The brief attention to the free black community is also surprising because Clavin’s main disagreement with Millett involves what Prospect Bluff settlement meant to those inside it. According to Clavin, the residents of Prospect Bluff lived under “martial law” rather than, as he quotes Millet, “a sophisticated and modern political system” (p. 86). Likewise, Clavin concedes that the defenders of Prospect Bluff fought in British uniforms and under the Union Jack, but he rejects Millett’s assertation that “the members of the community acted as British subjects who were defending sovereign territory in resisting the American invasion” (p. 119). In Clavin’s view, then, the Prospect Bluff community cared more about survival and autonomy than political philosophy and national allegiance.
One reason Clavin may have chosen not to focus on life inside the Prospect Bluff settlement is that the meaning of its destruction matters more to his central argument. Even calling it “Negro Fort,” a name coined by white men who wanted kill or recapture its residents, points to the significance of its destruction. This is where The Battle of Negro Fort is strongest. As a symbol of black freedom, white southerners were determined to bring about its downfall with or without official sanctioning. “Approximately one year after Negro Fort became the largest independent community of fugitive slaves in the history of the present-day United States, Jackson endeavored to bring about its ruin,” Clavin writes. “Ordering a combined army-navy invasion of Spanish Florida, he launched an illegal, unconstitutional, and undeclared war against fugitive slaves” (p. 101).
Critics at the time and some modern historians have placed most of the blame on Jackson for the illegal invasion that led to the battle at Prospect Bluff and, two years later, the First Seminole War. In contrast, Clavin shows how Jackson gambled, correctly, on the direction of US foreign policy both times. Jackson hedged his first bet in Florida by delegating the task of destroying Prospect Bluff to Edmund P. Gaines. This allowed the general the flexibility to “avoid culpability if the assault proved unsuccessful or particularly controversial” (p. 108). After the fact, Jackson interpreted the silence coming from Washington as a good sign. “Public acts,” he told a subordinate, “if not publicly censured, are tacitly approved” (p. 135). In other words, Jackson correctly predicted the confluence of southern sectional interests and US foreign policy.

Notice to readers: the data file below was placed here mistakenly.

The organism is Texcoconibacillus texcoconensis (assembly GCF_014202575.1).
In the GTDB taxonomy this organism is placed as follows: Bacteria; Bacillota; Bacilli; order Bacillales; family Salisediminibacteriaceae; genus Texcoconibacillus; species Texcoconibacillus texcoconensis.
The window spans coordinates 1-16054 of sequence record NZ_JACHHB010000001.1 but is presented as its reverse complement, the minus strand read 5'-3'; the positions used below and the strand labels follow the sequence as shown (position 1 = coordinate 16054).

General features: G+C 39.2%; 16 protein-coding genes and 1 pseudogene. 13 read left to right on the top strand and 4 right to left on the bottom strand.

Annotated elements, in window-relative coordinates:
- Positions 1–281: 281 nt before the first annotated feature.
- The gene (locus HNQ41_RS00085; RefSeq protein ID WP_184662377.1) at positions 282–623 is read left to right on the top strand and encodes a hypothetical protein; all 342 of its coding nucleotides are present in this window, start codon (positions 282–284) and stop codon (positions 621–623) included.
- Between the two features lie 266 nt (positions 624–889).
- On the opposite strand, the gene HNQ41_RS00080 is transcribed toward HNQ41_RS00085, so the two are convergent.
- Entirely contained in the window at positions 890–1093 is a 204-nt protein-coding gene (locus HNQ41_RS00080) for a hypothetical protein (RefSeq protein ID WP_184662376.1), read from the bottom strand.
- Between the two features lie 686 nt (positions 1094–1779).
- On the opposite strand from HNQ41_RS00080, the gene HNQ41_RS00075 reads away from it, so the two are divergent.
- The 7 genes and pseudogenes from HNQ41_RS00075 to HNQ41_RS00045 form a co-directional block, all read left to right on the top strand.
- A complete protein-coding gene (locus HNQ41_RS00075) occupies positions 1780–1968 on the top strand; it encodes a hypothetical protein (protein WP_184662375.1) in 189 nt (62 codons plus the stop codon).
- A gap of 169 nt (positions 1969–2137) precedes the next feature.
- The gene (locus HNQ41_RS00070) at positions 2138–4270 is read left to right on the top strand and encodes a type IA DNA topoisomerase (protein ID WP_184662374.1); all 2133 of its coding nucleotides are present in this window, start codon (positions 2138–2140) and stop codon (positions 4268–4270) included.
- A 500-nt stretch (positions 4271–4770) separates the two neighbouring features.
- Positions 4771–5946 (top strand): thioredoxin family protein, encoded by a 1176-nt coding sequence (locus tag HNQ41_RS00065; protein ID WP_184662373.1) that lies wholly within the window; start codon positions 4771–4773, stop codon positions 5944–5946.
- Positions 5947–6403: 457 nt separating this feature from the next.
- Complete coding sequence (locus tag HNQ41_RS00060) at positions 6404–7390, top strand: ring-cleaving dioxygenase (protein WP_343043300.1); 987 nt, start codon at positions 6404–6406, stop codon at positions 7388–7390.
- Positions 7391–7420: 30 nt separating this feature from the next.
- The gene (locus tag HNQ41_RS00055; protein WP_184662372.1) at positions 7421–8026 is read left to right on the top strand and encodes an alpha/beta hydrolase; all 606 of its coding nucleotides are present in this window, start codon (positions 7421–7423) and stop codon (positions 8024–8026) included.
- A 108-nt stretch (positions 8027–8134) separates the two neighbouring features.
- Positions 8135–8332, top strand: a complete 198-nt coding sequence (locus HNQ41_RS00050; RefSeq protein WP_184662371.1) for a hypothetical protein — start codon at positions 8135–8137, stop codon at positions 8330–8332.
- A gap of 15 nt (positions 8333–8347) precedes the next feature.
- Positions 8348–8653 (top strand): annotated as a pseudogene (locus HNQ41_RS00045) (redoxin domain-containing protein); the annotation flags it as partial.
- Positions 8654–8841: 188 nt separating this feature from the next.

Jackson was not alone. The proto-Slave Power required collaborators in the free states and within the US government. Following Jackson’s invasion in the First Seminole War, Secretary of State John Quincy Adams embraced what Clavin describes as “a pro-Jackson, pro-slavery, pro-southern point of view” in a letter to the US minister to Spain that was republished in the National Intelligencer (p. 158). Depicting the free black settlement and its survivors among the Seminoles as a menace to a white republic, Adams “provided the blueprint for Jackson’s defenders in the congressional hearings that followed” (p. 158). Adam’s involvement was remarkable for two reasons. As a man who became only the second early president not to own slaves (the other president being his father), Adam’s acquiescence to proslavery foreign policy shows how pervasive the sentiment was in the so-called Era of Good Feelings. Adam’s involvement is also significant because of his opposition to the admission of Missouri as a slave state only one year later. During that controversy, Adams vividly described a "phalanx" of representatives from the slave states metaphorically overrunning the disorganized representatives of the free states. Adams would spend much of the rest of his life opposing the proslavery interest that Jackson, with Adam’s assistance, had helped unleash.
Clavin’s Battle of Negro Fort is an accessible, worthwhile read about a still-underappreciated topic. Rather than merely an aberrant invasion led by a rogue general, the destruction of Prospect Bluff and the First Seminole War resurface in Clavin’s writing as a key turning point in the creation of a white republic and the rise of the Slave Power. More than just fugitives from slavery died when the fort’s powder magazine exploded. One of the casualties was any uncertainty about the relationship between the US government and the future of slavery in an expanding, proslavery empire. Forget New Orleans of 1814-15, and put the battle of Negro Fort in your next early republic lecture.
. David Waldstreicher and Matthew Mason, John Quincy Adams and the Politics of Slavery: Selections from the Diary (New York: Oxford University Press, 2017), 77-78.
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Evan Kutzler. Review of Clavin, Matthew J., The Battle of the Negro Fort: The Rise and Fall of a Fugitive Slave Community.